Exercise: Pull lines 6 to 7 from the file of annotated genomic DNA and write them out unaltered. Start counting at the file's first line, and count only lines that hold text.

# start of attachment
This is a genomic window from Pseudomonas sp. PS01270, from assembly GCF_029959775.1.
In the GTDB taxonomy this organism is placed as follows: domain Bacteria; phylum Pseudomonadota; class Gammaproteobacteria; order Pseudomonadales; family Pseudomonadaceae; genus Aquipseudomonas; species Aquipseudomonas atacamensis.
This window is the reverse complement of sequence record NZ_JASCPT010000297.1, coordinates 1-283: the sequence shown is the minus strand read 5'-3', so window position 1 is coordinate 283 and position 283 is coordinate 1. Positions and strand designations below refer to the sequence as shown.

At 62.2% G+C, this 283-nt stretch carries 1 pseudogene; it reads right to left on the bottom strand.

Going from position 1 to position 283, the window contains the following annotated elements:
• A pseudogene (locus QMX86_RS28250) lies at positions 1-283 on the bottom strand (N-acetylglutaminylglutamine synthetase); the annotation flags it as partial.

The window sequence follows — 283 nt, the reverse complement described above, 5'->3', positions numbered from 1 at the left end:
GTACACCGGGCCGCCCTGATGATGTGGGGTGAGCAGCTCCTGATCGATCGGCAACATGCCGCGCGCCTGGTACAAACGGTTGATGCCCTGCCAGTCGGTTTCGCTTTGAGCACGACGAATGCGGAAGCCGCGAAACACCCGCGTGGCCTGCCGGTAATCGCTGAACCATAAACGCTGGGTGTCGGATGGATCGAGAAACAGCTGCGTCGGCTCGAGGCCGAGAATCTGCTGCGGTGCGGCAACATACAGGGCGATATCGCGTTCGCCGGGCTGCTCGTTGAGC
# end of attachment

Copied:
• A pseudogene (locus QMX86_RS28250) lies at positions 1-283 on the bottom strand (N-acetylglutaminylglutamine synthetase); the annotation flags it as partial.

The window sequence follows — 283 nt, the reverse complement described above, 5'->3', positions numbered from 1 at the left end: